The evacuation ships came under constant attack from German dive bombers. On 25 April 1941 (Anzac Day) Able Seaman Patrick Bridges, RAN recorded in his diary:
Heading for Suda Bay [Crete] with other ships loaded with troops. Germans attacked us with heavy bombs. Soldiers sleeping all over the place. No sleep last night. Pulled alongside jetty to unload troops. Went alongside another big ship and unloaded another 1000 troops. Pulled alongside wharf again and then went out and anchored. Dropped down in a corner dead beat and fell asleep straight away.
The next photo shows Army nurses from Australian and New Zealand
hospitals arriving in Suda Bay after their
evacuation from mainland Greece, April 1941.
By 28 April the Greek government of Prime Minister Emmanuel Tsouderos, along with the King, George II, had established itself at Hania in Crete. Major General Bernard Freyberg, the commander of the 2nd New Zealand Division, was appointed as the British commander-in-chief of what became known as ‘Creforce’.
On 29 April, John Learmonth returned to his historical musings in his diary:
It is only a quarter of a century since the Australians of the first A.I.F. made history here, yet this was the cradle of history before the Australians, or even the British, had come into being. I wonder shall we in our turn add fresh deeds to the story of mankind, deeds that will go down from generation to generation for thousands of years to come; and I wonder also what new races will rise up and fight their wars here, when we are as long-distant and forgotten as the Ancient Greeks … now seem to us.
In the fighting that followed, Commonwealth and Greek forces supported by the Cretan population inflicted heavy casualties on the Germans, so heavy that it effectively ended the German paratroopers as a military weapon. However, with German control of the skies, the military balance fell in their favour. Again, British control of the seas allowed for evacuation.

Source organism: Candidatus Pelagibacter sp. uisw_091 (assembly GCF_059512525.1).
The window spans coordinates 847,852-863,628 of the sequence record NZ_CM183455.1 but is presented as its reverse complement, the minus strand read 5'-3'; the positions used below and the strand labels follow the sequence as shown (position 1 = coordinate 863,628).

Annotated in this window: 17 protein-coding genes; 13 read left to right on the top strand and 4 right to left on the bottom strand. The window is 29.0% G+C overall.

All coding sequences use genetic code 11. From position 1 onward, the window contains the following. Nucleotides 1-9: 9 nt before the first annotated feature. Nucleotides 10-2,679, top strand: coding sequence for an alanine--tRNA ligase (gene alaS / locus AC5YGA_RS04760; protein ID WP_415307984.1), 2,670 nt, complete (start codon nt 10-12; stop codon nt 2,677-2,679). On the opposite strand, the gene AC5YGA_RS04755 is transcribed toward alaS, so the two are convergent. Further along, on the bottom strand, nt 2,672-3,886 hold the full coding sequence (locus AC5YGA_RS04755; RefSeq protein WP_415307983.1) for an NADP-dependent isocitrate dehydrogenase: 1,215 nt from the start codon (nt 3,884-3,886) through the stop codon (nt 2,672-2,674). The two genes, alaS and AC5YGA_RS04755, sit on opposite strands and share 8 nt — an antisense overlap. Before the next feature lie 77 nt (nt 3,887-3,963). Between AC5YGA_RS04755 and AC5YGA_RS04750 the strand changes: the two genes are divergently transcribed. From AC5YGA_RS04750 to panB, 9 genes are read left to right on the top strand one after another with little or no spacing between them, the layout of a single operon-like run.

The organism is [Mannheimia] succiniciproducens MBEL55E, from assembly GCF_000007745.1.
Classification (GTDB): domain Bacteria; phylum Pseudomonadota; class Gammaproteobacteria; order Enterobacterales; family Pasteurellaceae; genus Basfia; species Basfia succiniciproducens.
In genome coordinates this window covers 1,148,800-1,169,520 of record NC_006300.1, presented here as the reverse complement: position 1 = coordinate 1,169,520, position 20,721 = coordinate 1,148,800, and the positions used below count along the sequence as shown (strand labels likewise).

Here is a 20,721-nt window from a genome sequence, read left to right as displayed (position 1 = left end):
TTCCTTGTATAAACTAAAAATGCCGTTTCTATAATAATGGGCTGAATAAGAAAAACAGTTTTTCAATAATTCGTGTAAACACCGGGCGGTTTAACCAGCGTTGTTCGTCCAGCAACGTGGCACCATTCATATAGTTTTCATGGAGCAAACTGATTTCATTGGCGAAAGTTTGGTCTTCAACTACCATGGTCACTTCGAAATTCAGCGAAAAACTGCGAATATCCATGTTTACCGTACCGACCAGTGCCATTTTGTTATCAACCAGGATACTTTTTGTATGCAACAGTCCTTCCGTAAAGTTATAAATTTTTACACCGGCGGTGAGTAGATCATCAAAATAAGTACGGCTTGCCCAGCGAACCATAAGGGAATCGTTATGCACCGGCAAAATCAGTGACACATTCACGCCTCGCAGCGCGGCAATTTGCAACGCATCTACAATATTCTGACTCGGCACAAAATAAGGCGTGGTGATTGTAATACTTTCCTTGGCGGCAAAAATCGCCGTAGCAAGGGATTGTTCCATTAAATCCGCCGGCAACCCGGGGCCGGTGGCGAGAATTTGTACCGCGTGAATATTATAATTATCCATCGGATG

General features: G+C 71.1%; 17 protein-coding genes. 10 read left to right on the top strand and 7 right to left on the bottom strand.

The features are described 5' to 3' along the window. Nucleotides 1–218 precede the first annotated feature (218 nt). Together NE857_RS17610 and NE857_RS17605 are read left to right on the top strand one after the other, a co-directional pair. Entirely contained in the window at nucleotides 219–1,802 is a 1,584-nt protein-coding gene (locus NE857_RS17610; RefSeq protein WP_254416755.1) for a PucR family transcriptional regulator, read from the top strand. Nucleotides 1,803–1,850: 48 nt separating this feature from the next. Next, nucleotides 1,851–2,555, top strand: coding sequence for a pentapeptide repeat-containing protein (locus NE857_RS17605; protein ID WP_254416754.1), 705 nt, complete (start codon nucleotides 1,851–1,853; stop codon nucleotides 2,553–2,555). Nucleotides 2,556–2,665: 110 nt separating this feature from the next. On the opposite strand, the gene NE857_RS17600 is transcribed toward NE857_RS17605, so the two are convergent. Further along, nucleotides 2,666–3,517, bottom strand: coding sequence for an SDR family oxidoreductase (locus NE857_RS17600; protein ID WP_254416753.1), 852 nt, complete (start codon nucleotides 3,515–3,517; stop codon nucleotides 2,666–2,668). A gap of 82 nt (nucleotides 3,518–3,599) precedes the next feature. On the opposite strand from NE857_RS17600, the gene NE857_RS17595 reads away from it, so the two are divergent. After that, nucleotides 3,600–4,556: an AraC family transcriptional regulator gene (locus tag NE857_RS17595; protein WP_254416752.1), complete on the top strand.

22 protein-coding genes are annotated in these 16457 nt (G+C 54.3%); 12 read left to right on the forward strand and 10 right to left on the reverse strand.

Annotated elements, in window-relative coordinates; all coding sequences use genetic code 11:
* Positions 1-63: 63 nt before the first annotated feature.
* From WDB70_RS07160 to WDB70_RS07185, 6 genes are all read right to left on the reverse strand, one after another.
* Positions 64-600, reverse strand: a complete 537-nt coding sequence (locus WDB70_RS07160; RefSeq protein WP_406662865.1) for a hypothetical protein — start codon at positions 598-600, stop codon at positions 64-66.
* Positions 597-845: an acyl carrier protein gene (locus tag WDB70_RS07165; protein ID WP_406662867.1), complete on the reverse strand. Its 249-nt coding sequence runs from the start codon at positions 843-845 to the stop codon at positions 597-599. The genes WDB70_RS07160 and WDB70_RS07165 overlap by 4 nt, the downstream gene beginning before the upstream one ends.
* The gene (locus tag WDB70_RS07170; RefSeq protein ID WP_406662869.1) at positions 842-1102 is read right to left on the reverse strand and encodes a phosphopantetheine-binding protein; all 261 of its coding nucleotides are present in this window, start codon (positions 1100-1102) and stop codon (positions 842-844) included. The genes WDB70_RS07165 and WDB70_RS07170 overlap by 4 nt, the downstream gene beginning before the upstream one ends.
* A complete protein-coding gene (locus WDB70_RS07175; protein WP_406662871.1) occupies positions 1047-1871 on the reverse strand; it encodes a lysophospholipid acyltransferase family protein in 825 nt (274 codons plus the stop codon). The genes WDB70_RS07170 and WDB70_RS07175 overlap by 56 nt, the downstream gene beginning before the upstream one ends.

Some 500 British and Commonwealth troops remained behind and took to the hills. John Learmonth was one. Manifold records it this way:
There was no word of hero in his plan;
Verse should have been his love and peace his trade,
But history turned him to a partisan.
There Learmonth was killed.
Far from the battle as his bones are laid
Crete will remember him. Remember well,
Mountains of Crete, the Second Field Brigade!
Say Crete, and there is little more to tell
Of muddle tall as treachery, despair
And black defeat resounding like a bell;
But bring the magnifying focus near
And in contemtp of muddle and defeat
The old heroic virtues still appear.
Australian blood where hot and icy meet
(James Hogg and Lermontov were of his kin)
Lie still and fertilise the fields of Crete.
One of his men wrote:
At the end on Crete he took to the hills, and said he'd fight it out with only a revolver. He was a great soldier.
As I researched this story, I thought of John Learmonth's parents. One son died in infancy. Then John died in Crete. His younger brother, Wing Commander Charles Cuthbertson Learmonth, D.F.C., was killed in 1944. Learmonth air force base in Western Australia is named after him.
Note on sources
In addition to the poem and some general web searches, this post draws heavily from 'A Great Risk in a good cause', the story of Australian involvement in the Greek campaign.